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Dostoevsky F.M.

Dostoevsky F.M.Fedor Mikhailovich Dostoevsky (1821-1881)

Russian novelist, journalist, short-story writer whose psychological penetration into the human soul had a profound influence on the 20th century novel. Dostoevsky's novels have much autobiographical elements, but ultimately they deal with moral and philosophical questions. He presented interacting characters with contrasting views or ideas about freedom of choice, Socialism, atheisms, good and evil, happiness and so forth. Dostoevsky's central obsession was God, whom his characters constantly search through painful errors humiliations.

Fyodor Dostoevsky was born in Moscow, as the second son of a staff doctor at the Hospital for the Poor - later he acquired an estate and serfs. Dostoevsky was educated at home and at a private school. Shortly after the death of his mother in 1837 he was sent to St. Petersburg, where he entered the Army Engineering College. In 1839 Dostoevsky's father died propably of apoplexy but there was strong rumors that he was murdered by his own serfs in a quarrel. Dostoevsky graduated as a military engineer, but resigned in 1844 his commission to devote himself to writing. His first novel, Poor Folk appeared in 1846, and gained a great success with the critics. It was followed by The Double, which depicted a man who was haunted by a look-alike who eventually usurps his position. The book was considered a failure.

In 1846 he joined a group of utopian socialists. He was arrested on April 23 in 1849 during a reading of Vissarion Belinsky's radical letter Selected Passages from Correspondence with Friends, and sentenced to death. With mock execution the sentence was commuted to imprisonment in Siberia. Dostoevsky spent four years in hard labor in a stockade, wearing fetters. On his release in 1854 he was assigned as a common soldier in Semipalatinsk. Eventually he became an ensign. These experiences provided subject matter for the author. His heroes and heroines reflected moral values which were vitally important for the author. They also were men and women of action, who shaped the moral character of the young in Russia. During the years in Siberia Dostoevsky became a monarchist and a devout follower of the Russian Orthodox Church.

Dostoevsky returned to St. Petersburg in 1859 as a writer with a religious mission and published three works that derive in different ways from his Siberia experiences: The House of the Dead, a fictional account of prison life, The Insulted and Injured, which reflects the author's refutation of naive Utopianism in the face of evil, and Winter Notes on Summer Impressions, his account of trip to Western Europe.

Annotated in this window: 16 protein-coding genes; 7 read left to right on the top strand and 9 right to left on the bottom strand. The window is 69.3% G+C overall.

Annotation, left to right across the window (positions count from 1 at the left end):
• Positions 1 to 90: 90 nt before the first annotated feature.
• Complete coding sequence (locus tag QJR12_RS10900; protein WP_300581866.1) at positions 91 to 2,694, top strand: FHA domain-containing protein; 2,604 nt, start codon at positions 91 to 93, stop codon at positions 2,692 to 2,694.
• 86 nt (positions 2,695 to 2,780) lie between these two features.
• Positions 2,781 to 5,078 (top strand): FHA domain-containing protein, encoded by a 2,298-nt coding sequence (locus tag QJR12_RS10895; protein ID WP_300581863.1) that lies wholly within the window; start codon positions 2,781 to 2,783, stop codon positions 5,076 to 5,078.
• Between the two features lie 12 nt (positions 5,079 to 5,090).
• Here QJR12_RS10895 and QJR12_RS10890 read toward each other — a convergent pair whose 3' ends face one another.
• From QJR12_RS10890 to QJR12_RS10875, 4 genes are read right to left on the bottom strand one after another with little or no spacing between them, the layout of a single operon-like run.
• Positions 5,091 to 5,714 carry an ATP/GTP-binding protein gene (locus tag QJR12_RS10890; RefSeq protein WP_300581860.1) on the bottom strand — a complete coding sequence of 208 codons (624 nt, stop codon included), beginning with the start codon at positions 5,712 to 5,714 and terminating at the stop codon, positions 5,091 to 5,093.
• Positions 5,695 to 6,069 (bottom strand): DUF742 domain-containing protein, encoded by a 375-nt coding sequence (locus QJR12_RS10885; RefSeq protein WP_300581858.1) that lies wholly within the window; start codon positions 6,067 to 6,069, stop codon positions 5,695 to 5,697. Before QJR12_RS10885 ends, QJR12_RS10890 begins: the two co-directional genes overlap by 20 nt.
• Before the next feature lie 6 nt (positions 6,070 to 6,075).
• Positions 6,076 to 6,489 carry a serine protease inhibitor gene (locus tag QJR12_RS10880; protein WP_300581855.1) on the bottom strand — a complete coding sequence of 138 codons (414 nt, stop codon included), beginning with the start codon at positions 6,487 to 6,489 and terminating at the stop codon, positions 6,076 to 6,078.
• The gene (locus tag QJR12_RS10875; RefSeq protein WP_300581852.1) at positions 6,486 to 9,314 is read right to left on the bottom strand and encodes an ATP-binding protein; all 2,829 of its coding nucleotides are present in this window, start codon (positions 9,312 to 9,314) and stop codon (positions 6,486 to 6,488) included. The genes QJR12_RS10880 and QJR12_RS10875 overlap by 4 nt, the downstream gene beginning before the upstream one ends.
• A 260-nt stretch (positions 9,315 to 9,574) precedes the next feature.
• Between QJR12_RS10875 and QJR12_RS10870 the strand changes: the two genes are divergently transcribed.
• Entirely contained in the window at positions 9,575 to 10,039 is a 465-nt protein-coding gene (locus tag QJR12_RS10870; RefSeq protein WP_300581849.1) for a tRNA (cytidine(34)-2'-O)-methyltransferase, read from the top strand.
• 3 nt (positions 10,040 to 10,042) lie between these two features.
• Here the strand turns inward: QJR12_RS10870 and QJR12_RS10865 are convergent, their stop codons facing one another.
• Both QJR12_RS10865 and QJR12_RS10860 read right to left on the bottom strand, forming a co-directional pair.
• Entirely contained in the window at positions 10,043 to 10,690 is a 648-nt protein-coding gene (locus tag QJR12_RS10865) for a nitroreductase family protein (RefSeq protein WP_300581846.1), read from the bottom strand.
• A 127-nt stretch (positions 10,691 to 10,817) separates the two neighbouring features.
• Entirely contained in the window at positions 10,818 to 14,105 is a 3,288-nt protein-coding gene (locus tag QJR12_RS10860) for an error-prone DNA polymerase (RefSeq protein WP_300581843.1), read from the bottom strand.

The Insulted and Injured was completed after Dostoevsky's penal service and exile and published on his return to Petersburg. The narrator is Ivan Petrovich, a young aspiring writer. His literary debut, working methods and social situation were taken from Dostoevsky's own life. The hero falls from the fame into poverty. When the book appeared it was coldly received by the critics. Dostoevsky defended the work in an open letter and wrote that he knew for certain that even though the novel should be a failure, there would be poetry in it and the two most important characters would be portrayed truthfully and even artistically.

In 1857 Dostoevsky married Maria Isaev, a 29-year old widow. He resigned from the army two years later. Between the years 1861 and 1863 he served as editor of the monthly periodical Time, which was later suppressed because of an article on the Polish uprising. In 1862 he went to abroad for the first time, traveling in France and England. He traveled Europe again in 1863 and 1865. During this period his wife and brother died, he was obsessed with gamblin and almoDostoevsky crushed by debts and frequent epileptic seizures.
By the time of The Brothers of Karamazov, which appeared in 1879-80, Dostoevsky was recognized in his own country as one of its great writers. Dostoevsky final novel culminated his lifelong obsession with patricide - the assumed murder of his father had left deep marks on the author's psyche in childhood. The novel is constructed around a simple plot, dealing with the murder of the father of the Karamazov family by his illegitimate son, Smerdiakov. One of the sons, Dmitri, is arrested. The brothers represent three aspects of man's being: reason (Ivan), emotion (Dmitri) and faith (Alesha). This material is transcended into a moral and spiritual statement of contemporary society.

An epileptic all his life, Dostoevsky died in St. Petersburg on February 9 (New Style), 1881. He was buried in the Aleksandr Nevsky monastery, St. Petersburg. Anna Grigoryevna devoted the rest of her life to cherish the literary heritage of the author.

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